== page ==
Meet the Caravaggio copyist Massimo Tizzano
By Bork S. Nerdrum

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The Quote:

We are all kitsch on our deathbeds.

— Odd Nerdrum, kitsch painter

Massimo Tizzano is a classical figurative painter from Italy whose focus is primarily with master copies and narrative painting, incorporated with all the stages from the Renaissance workshops.
Tizzano began working with oil painting in 2009, and in 2012, he studied under Odd Nerdrum in Norway, where he perfected his understanding of the philosophy of kitsch.
Currently, Tizzano resides in southern Italy where he paints, teaches classes and accepts students who work side by side with him in the studio.

Massimo Tizzano working on his painting "The Allegory of the Human Life."

Massimo Tizzano working on his painting “The Allegory of the Human Life.”

Since the theories of the “idea” and “originality” were developed by Kant in the 18th century, we have dealt with the concept of “art.”

Why do you consider your work as kitsch, more than art?

I sweat and work hard in front of my easels, which is one thing that artists tend to find disreputable. I prepare my own canvases, grind the pigments, research and use old formulas for mediums and varnishes: you know these are things that an artist should never do. Consequently I cannot be called an “artist” and my work cannot be defined as “art.”
The discovery of the work of Odd Nerdrum in 2010 and his clarification of Kitsch as a term assimilated with pathos, skillfulness and beauty, gave myself and my work a home.
I had become interested in oil painting as an autodidact one year ahead, but I was isolated without a teacher, so it made sense to me that I began my learning by copying the old masters.
The need for the ancient ideal of beauty was always ingrained in me, and I saw this ideal as the only principle able to emulate the wonder of nature.

When I am simply referring to or shamelessly copying the works of others, I am not original, nor do I express particular ideas, but I share feelings and emotions.

And in addition to copying, I try to represent human beings in their tragic element – in love, greatness and fragility.

When you decide to copy the work of someone else, you are fundamentally moved by it, and in my case, sometimes with a kind of devotion.

Massimo Tizzano: "Young Man Alone"

Massimo Tizzano: “Young Man Alone”

Is copying a taboo in painting?

Among the few people that are devoted to the study of the old masters, there are some painters who distort the copy in order to accentuate their ego. Perhaps it is a consequence of the idea that an artist needs to express himself. But maybe it is simply because he does not have the passion to go into the study of copying.

In the East, however, the copying of the old masters is still regarded as the traditional way to learn. When you decide to copy the work of someone else, you are fundamentally moved by it, and in my case, sometimes with a kind of devotion. I learned to have respect for the deed by a slow, constant and unremitting study of the old master writing through Japanese Calligraphy. Eastern scholars used to engrave old examples of good calligraphy in stone in order to preserve their spirit by the unavoidable deterioration of the rice paper.

Many writing masters in Japan are considered “living national treasures” and are supported by the state in appreciation of their skills. This keeps the tradition alive.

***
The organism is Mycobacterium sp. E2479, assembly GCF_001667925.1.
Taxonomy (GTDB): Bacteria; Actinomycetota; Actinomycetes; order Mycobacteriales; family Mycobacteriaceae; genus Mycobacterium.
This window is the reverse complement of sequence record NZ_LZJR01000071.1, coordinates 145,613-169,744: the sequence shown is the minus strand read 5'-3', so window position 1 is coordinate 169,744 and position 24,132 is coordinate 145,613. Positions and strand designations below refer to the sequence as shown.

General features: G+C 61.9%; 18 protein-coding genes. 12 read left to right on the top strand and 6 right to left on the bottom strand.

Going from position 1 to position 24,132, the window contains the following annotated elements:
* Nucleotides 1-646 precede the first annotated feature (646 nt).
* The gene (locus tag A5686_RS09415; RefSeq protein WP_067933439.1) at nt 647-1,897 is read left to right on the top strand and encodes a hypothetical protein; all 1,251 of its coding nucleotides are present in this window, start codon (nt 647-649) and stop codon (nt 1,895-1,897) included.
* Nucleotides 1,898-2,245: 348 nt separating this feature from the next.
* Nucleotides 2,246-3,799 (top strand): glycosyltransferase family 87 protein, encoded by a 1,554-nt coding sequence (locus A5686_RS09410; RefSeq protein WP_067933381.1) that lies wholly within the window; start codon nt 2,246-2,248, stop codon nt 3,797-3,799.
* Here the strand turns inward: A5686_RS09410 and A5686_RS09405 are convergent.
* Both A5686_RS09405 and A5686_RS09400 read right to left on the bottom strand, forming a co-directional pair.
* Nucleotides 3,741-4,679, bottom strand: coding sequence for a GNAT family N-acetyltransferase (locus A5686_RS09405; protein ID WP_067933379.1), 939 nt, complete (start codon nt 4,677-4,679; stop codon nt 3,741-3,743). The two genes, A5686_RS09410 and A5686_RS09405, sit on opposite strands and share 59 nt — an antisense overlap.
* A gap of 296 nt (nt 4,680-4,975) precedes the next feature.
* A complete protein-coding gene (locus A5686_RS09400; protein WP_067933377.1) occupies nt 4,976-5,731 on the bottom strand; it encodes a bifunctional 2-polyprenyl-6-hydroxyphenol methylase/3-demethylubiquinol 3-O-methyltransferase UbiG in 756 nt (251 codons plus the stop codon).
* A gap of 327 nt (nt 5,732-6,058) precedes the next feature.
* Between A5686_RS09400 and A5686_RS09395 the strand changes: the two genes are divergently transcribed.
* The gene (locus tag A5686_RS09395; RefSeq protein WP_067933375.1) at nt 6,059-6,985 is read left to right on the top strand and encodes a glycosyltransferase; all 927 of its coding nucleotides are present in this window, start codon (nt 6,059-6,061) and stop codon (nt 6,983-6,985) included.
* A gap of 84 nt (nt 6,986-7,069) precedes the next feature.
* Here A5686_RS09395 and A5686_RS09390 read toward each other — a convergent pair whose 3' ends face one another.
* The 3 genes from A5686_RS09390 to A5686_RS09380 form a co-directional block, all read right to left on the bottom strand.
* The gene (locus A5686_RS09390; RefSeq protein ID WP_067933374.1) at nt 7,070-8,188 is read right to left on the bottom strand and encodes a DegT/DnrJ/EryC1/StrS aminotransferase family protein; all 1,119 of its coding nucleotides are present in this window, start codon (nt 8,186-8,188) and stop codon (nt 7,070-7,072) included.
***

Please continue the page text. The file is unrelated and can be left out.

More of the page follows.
If the same conservation of old master ideals were practiced in Europe, we would understand how to build cathedrals and paint like Masaccio.

Massimo Tizzano: "Andromeda" (after Furini)

Massimo Tizzano: “Andromeda” (after Furini)

Modernism has surrounded us with so much ugliness that people have begun to reconsider the value of the aesthetics in their lives.

Why do you think the Western world rejected the old master ideal?

Since the theories of the “idea” and “originality” were developed by Kant in the 18th century, we have dealt with the concept of “art.”
Good examples of similar ideas can be seen in the fashion – and technology departments. They always consist of things that are new, constantly changing and without any substantial background or rules, and they are rather alien to the immutable laws which govern the universe and our lives.

Massimo Tizzano working on his painting "The Supper in Emmaus."

Massimo Tizzano working on his painting “The Supper in Emmaus.”

In the end we should consider, as a dear friend told me, that Kant might actually have been wrong: the starry heavens are within us and the moral law is imposed on us from above and from the outside.

Is there a way back to the appreciation of the ancient ideal?

Sure! Modernism has surrounded us with so much ugliness that people have begun to reconsider the value of the aesthetics in their lives. This goes for both the poets and their audience. Personally I receive many requests by painters from all over the world who want to come to my studio to learn the techniques of the old masters.

Favorite Kitsch?

Too many! But If I had to choose one it would be “L’Orfeo” by Claudio Monteverdi. “L’Orfeo” was the first musical drama that was ever composed and it translated to music all the human sentiments. In painting, my favorites are “The Martyrdom of St. Matthew” and “The Flagellation of Christ” by Caravaggio, as well as the last “Pietà” by Titian, “The return of the prodigal son” by Rembrandt, and “The Virgin and Child with St. Anne” by Leonardo.

Massimo Tizzano: "Self Portrait as a Thief"

Massimo Tizzano: “Self Portrait as a Thief”

 


The Kitsch Interview is a series of interviews with people working in the classical style that recognize what they do as “kitsch.” For inquiries please mail us at desk@worldwidekitsch.com.



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